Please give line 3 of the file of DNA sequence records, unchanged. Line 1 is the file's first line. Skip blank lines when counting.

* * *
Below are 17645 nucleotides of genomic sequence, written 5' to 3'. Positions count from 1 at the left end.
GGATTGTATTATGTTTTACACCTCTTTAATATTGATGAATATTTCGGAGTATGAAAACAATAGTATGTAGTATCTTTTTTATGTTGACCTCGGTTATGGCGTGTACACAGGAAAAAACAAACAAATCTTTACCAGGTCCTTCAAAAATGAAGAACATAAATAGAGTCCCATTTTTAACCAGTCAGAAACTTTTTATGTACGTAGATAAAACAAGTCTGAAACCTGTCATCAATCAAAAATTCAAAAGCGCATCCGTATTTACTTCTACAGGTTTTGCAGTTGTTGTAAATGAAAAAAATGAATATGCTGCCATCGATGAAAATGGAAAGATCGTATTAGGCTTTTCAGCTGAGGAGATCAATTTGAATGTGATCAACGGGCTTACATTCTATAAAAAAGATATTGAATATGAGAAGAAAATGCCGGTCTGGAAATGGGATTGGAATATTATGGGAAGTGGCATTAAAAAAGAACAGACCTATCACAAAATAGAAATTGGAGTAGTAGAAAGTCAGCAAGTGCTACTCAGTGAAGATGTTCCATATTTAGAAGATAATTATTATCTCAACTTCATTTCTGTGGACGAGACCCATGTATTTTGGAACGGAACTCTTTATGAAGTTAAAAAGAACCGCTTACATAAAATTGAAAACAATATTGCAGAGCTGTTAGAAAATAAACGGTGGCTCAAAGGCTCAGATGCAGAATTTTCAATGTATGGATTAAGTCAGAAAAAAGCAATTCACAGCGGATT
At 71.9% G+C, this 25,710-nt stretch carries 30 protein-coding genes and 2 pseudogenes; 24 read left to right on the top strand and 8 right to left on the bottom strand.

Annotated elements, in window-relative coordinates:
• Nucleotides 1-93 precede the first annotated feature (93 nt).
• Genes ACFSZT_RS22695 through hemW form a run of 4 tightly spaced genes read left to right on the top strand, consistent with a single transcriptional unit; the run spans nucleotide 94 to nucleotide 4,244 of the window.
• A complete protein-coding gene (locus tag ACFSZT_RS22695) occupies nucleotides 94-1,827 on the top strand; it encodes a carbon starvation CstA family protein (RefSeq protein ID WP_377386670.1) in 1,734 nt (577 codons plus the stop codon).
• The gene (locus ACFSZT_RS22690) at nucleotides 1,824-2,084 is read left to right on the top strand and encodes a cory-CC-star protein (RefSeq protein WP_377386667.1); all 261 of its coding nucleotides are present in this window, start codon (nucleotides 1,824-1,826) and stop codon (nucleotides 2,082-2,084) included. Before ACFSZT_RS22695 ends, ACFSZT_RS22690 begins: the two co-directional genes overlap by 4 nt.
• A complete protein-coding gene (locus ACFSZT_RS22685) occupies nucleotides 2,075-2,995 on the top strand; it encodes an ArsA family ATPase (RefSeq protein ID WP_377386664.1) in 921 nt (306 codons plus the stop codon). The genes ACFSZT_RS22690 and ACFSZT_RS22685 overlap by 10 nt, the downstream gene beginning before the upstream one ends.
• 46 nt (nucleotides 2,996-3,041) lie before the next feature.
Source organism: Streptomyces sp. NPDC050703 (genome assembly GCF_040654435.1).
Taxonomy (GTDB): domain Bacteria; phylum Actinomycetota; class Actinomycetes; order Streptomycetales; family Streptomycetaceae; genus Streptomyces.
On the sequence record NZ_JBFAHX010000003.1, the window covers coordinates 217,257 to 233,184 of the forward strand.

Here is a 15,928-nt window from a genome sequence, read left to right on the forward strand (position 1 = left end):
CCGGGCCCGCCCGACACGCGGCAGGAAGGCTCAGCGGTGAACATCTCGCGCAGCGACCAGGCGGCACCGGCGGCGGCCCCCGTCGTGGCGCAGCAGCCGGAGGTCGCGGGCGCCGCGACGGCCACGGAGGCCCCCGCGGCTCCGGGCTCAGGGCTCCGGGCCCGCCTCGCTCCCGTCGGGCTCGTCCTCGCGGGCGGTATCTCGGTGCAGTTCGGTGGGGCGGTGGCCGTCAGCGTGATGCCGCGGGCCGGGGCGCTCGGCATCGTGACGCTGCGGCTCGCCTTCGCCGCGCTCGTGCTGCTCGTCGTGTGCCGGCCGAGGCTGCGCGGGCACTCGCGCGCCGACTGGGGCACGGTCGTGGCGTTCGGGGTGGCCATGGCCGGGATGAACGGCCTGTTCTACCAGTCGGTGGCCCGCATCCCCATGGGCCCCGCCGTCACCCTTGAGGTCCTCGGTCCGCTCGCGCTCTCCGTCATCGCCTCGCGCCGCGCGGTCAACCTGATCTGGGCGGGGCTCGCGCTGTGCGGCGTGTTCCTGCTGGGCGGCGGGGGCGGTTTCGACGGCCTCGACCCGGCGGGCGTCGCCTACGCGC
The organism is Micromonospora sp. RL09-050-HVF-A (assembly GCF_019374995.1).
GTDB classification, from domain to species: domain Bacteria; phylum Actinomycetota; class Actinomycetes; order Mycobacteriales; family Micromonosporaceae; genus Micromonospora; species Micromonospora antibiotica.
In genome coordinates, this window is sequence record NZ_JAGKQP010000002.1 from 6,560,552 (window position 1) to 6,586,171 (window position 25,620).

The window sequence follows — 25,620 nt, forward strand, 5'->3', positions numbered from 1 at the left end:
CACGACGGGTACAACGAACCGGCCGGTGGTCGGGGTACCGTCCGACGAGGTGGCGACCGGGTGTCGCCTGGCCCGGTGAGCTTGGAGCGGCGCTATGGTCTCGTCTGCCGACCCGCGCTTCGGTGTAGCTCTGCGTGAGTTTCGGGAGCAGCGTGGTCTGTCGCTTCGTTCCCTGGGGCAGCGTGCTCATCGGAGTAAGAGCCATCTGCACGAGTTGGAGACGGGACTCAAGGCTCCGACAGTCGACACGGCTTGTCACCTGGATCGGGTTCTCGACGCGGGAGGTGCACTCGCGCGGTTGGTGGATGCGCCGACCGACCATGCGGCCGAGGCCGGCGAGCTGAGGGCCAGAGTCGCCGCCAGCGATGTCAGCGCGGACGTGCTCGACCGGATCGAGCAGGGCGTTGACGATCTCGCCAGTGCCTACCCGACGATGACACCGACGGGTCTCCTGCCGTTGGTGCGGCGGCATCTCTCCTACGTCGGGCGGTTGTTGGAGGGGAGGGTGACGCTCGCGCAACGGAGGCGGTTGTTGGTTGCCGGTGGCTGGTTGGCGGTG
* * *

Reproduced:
At 71.9% G+C, this 25,710-nt stretch carries 30 protein-coding genes and 2 pseudogenes; 24 read left to right on the top strand and 8 right to left on the bottom strand.